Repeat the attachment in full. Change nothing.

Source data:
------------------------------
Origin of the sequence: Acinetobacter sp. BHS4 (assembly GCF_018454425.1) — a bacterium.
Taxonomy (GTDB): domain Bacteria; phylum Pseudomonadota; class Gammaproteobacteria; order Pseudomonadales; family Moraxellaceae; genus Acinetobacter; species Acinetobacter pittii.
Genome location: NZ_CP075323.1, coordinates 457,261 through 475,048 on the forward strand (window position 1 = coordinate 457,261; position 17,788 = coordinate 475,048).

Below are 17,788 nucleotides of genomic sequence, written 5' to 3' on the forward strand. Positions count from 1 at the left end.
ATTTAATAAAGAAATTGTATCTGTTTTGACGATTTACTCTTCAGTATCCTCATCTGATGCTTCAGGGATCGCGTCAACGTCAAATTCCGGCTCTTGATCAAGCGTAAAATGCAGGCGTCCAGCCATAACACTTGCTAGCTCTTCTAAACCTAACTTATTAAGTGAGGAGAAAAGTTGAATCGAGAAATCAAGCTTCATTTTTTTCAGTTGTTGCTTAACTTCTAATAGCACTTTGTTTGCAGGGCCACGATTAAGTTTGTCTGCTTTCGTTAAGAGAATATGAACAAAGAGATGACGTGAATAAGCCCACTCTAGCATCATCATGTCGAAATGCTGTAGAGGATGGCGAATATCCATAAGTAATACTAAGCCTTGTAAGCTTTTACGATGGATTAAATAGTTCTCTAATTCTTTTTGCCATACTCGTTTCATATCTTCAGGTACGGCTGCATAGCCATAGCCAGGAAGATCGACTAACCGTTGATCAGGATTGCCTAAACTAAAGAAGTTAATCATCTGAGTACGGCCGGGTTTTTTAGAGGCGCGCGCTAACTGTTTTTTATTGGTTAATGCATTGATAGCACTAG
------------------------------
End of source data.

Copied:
Origin of the sequence: Acinetobacter sp. BHS4 (assembly GCF_018454425.1) — a bacterium.
Taxonomy (GTDB): domain Bacteria; phylum Pseudomonadota; class Gammaproteobacteria; order Pseudomonadales; family Moraxellaceae; genus Acinetobacter; species Acinetobacter pittii.
Genome location: NZ_CP075323.1, coordinates 457,261 through 475,048 on the forward strand (window position 1 = coordinate 457,261; position 17,788 = coordinate 475,048).

Below are 17,788 nucleotides of genomic sequence, written 5' to 3' on the forward strand. Positions count from 1 at the left end.
ATTTAATAAAGAAATTGTATCTGTTTTGACGATTTACTCTTCAGTATCCTCATCTGATGCTTCAGGGATCGCGTCAACGTCAAATTCCGGCTCTTGATCAAGCGTAAAATGCAGGCGTCCAGCCATAACACTTGCTAGCTCTTCTAAACCTAACTTATTAAGTGAGGAGAAAAGTTGAATCGAGAAATCAAGCTTCATTTTTTTCAGTTGTTGCTTAACTTCTAATAGCACTTTGTTTGCAGGGCCACGATTAAGTTTGTCTGCTTTCGTTAAGAGAATATGAACAAAGAGATGACGTGAATAAGCCCACTCTAGCATCATCATGTCGAAATGCTGTAGAGGATGGCGAATATCCATAAGTAATACTAAGCCTTGTAAGCTTTTACGATGGATTAAATAGTTCTCTAATTCTTTTTGCCATACTCGTTTCATATCTTCAGGTACGGCTGCATAGCCATAGCCAGGAAGATCGACTAACCGTTGATCAGGATTGCCTAAACTAAAGAAGTTAATCATCTGAGTACGGCCGGGTTTTTTAGAGGCGCGCGCTAACTGTTTTTTATTGGTTAATGCATTGATAGCACTAG